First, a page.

I recently started using my (comparatively old) Roomba again, and I've been reminded of my chief complaint about Roomba: it gets dirty and needs to be cleaned.
Our house is a regular petting zoo, so stuff accumulates pretty quickly. This fills up the bin, which isn't so bad because emptying the bin is quick and easy. But the human hair and pet fur fowls the brush, and that takes some serious effort to clean. I suppose the Roomba for pets (which appears to be discontinued) addresses this with a brush that is comparatively easy to clean.
And then last night I discovered a new place to clean: the side sweeper brush. That thing was totally fowled (not surprising considering I just discovered that I needed to clean it - "read all the words"), and it took me 10 to 15 minutes with my pocket knife and tweezers.
I find it ironic that a cleaning tool requires a non-trivial amount of cleaning. Perhaps if I kept up with regular vacuuming, Roomba wouldn't get so overwhelmed by crap.
Finally, the reason I'm just getting back to using Roomba is that I just got a new battery after killing the old one some time ago. It turns out managing batteries with Roomba is a bit different than other devices I've used. Typically, I run devices down and recharge them. If I don't have an immediate use, I'd leave the device uncharged. Well, Roomba keeps discharging the battery even if it's not in use. And if you do that to a battery that's already low, it deeply discharges the battery - definitely not A Good Thing. I noticed the discharging thing: sometimes when I'd charge the battery and not use Roomba immediately, the battery would be low when I went to use it. So, Roomba prefers being left on the charger, even if you're not using it, which is something I tend to avoid with other devices. Anyway, the result was that I only got ~50 cycles out of the original battery - not good. The recording on Roomba's tech support tells you if you're not using the unit anytime soon, you should take the battery out. Fortunately, it's easy to install and remove the battery - e.g., no screws required.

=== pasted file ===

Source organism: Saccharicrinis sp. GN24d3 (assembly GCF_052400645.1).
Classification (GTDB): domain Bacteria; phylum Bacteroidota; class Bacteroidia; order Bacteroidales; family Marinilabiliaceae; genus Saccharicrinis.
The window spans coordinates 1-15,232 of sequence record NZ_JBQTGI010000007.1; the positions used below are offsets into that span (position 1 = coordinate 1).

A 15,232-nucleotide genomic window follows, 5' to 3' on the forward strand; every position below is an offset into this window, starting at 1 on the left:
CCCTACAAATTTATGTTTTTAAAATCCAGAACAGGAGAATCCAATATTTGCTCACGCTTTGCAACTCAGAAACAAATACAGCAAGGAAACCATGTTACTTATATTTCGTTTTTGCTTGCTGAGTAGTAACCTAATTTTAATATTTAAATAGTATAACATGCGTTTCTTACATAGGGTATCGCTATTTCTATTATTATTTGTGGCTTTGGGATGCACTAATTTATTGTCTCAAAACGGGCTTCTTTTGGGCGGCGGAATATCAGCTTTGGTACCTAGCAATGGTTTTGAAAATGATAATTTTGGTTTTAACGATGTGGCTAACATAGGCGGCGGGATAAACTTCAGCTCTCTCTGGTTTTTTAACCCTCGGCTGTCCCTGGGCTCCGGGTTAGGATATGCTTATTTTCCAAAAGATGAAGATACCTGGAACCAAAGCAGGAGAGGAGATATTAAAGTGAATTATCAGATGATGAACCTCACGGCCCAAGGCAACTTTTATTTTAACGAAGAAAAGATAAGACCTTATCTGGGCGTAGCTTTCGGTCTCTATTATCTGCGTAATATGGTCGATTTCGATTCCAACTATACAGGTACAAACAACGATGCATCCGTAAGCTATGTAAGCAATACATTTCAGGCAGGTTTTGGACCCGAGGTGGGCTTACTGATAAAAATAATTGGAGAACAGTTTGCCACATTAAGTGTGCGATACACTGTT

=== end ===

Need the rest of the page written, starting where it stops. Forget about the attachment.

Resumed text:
Don't get me wrong: Roomba is still fun to use, and I did just put down more money for a new battery. So, I will continue to use it. It's just not as carefree and easy as I'd like to see it.